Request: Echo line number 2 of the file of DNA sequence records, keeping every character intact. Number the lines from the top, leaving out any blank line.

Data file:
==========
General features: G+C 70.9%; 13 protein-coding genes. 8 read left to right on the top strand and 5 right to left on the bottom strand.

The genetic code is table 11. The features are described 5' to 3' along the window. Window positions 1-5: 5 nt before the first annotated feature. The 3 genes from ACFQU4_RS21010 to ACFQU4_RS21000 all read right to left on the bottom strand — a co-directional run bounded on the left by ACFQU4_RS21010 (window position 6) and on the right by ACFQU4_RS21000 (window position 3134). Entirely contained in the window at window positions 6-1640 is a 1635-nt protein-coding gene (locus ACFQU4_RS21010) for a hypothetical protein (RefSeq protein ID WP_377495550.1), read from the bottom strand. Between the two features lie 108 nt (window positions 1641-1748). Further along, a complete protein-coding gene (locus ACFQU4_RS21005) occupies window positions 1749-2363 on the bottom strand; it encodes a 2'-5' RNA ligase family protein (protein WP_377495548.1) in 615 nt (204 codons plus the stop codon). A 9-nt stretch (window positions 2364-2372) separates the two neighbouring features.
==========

The genetic code is table 11. The features are described 5' to 3' along the window. Window positions 1-5: 5 nt before the first annotated feature. The 3 genes from ACFQU4_RS21010 to ACFQU4_RS21000 all read right to left on the bottom strand — a co-directional run bounded on the left by ACFQU4_RS21010 (window position 6) and on the right by ACFQU4_RS21000 (window position 3134). Entirely contained in the window at window positions 6-1640 is a 1635-nt protein-coding gene (locus ACFQU4_RS21010) for a hypothetical protein (RefSeq protein ID WP_377495550.1), read from the bottom strand. Between the two features lie 108 nt (window positions 1641-1748). Further along, a complete protein-coding gene (locus ACFQU4_RS21005) occupies window positions 1749-2363 on the bottom strand; it encodes a 2'-5' RNA ligase family protein (protein WP_377495548.1) in 615 nt (204 codons plus the stop codon). A 9-nt stretch (window positions 2364-2372) separates the two neighbouring features.